Hereditary Spherocytosis Coexisting with UDP-Glucuronosyltransferase Deficiency Highly Suggestive of Crigler-Najjar Syndrome Type II

Department of Pediatrics, Hamamatsu University School of Medicine, Hamamatsu, Japan.
Yonsei medical journal (Impact Factor: 1.29). 03/2011; 52(2):369-72. DOI: 10.3349/ymj.2011.52.2.369
Source: PubMed


Patients with co-existing hereditary spherocytosis (HS) and UDP-glucuronosyltransferase 1A1 (UGT1A1) deficiency as Gilbert's syndrome (GS) have been reported, and previous studies have demonstrated an increased risk for developing gallstones in patients with co-inheritance of GS and HS. We experienced an interesting case of HS showing persistent jaundice after splenectomy, and upon further evaluation, the 25-year-old female patient was found to have HS combined with UGT1A1 deficiency. Sequence analysis of the UGT1A1 gene revealed that she was a compound heterozygote with p.[G71R; Y486D] + [Y486D] mutations, which suggests Crigler-Najjar syndrome type II rather than GS. Careful evaluation of inappropriately elevated bilirubin level compared with the degree of hemolysis is important, reflecting the therapeutic implication of splenectomy and cholecystectomy.

Download full-text


Available from: Shigeo Iijima
  • [Show abstract] [Hide abstract]
    ABSTRACT: Hemolytic anemia usually gives rise to only a modest elevation of serum bilirubin. Unconjugated hyperbilirubinemia of an extreme degree should raise suspicion of additional factors. We describe a 10-year-old child suffering from hereditary spherocytosis, who had unusually high levels of unconjugated serum bilirubin and was diagnosed to have Gilbert syndrome on the basis of genetic analysis.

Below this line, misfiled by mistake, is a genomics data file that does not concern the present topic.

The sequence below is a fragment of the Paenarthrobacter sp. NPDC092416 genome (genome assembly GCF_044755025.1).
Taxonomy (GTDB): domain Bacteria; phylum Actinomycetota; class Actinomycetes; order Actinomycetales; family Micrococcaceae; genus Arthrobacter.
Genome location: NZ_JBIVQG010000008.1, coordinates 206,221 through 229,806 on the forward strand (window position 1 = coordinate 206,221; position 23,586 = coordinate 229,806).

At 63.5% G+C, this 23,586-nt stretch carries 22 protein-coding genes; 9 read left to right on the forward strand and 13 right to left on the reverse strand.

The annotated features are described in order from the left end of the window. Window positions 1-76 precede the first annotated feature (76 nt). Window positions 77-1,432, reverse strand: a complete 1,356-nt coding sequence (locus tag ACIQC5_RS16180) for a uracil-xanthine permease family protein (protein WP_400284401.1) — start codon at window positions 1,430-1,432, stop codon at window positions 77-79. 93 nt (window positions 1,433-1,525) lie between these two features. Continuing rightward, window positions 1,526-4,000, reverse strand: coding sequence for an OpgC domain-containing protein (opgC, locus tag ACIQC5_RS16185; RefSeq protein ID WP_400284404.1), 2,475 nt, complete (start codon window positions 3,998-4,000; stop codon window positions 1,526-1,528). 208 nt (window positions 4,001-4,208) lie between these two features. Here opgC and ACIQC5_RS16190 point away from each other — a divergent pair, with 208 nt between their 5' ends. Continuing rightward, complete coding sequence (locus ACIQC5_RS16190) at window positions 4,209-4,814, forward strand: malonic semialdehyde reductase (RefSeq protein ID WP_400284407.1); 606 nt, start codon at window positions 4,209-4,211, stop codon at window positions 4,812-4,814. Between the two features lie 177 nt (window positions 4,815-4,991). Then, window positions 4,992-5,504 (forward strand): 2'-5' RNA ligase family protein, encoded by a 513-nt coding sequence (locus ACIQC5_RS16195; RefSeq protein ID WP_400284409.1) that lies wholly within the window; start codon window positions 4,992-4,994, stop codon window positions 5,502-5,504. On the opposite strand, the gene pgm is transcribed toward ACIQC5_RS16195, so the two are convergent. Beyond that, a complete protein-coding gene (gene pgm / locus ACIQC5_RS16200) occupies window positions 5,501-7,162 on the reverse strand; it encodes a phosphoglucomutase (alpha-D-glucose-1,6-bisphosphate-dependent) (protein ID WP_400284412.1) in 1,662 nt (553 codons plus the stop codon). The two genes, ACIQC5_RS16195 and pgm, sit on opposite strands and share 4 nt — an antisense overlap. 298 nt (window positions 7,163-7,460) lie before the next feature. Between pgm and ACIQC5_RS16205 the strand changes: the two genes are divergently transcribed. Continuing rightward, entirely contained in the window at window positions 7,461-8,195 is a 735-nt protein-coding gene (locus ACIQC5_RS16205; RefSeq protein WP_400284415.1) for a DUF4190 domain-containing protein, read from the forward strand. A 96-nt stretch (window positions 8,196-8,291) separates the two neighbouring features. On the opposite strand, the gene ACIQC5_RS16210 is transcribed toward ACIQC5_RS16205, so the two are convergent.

No preview · Article · Nov 2011 · Journal of Pediatric Hematology/Oncology
  • Source
    [Show abstract] [Hide abstract]
    ABSTRACT: Gilbert syndrome is the most common inherited disorder of bilirubin glucuronidation. It is characterized by intermittent episodes of jaundice in the absence of hepatocellular disease or hemolysis. Hereditary spherocytosis is the most common inherited hemolytic anemia and is characterized by spherical, osmotically fragile erythrocytes that are selectively trapped by the spleen. The patients have variable degrees of anemia, jaundice, and splenomegaly. Hereditary spherocytosis usually leads to mild-to-moderate elevation of serum bilirubin levels. Severe hyperbilirubinemia compared with the degree of hemolysis should be lead to suspicion of additional clinical conditions such as Gilbert syndrome or thalassemia. We present the case of a 12-year-old boy with extreme jaundice and nausea. The diagnosis of hereditary spherocytosis was confirmed by osmotic fragility test results and that of Gilbert syndrome by genetic analysis findings.
    Full-text · Article · Dec 2014
  • Source
    [Show abstract] [Hide abstract]
    ABSTRACT: Crigler-Najjar Syndrome type II (CNS-II) is an autosomal recessive hereditary condition of unconjugated hyperbilirubinemia without hemolysis, with bilirubin levels ranging from 102.6 μmol/L to 342 μmol/L. CNS-II is caused by a deficiency of UDP-glucuronyl transferase (UGT), which is encoded by the UDP-glucuronyl transferase 1A1 gene (UGT1A1). In East Asian populations, the compound homozygous UGT1A1 G71R and Y486D variants are frequently observed in cases with bilirubin levels exceeding 200 μmol/L. In this study, we investigated the spectrum of UGT1A1 variations in Chinese CNS-II patients. We sequenced the enhancer, promoter, and coding regions of UGT1A1 in 11 unrelated Chinese CNS-II patients and 80 healthy controls. Nine of these patients carried variations that are here reported for the first time in CNS-II patients, although they have been previously reported for other types of hereditary unconjugated hyperbilirubinemia. These individual variations have less influence on UGT activity than do the compound homozygous variation (combination of homozygous G71R variant and Y486D variant). Therefore, we propose that the spectrum of UGT1A1 variations in CNS-II differs according to the bilirubin levels.
    Full-text · Article · May 2015 · PLoS ONE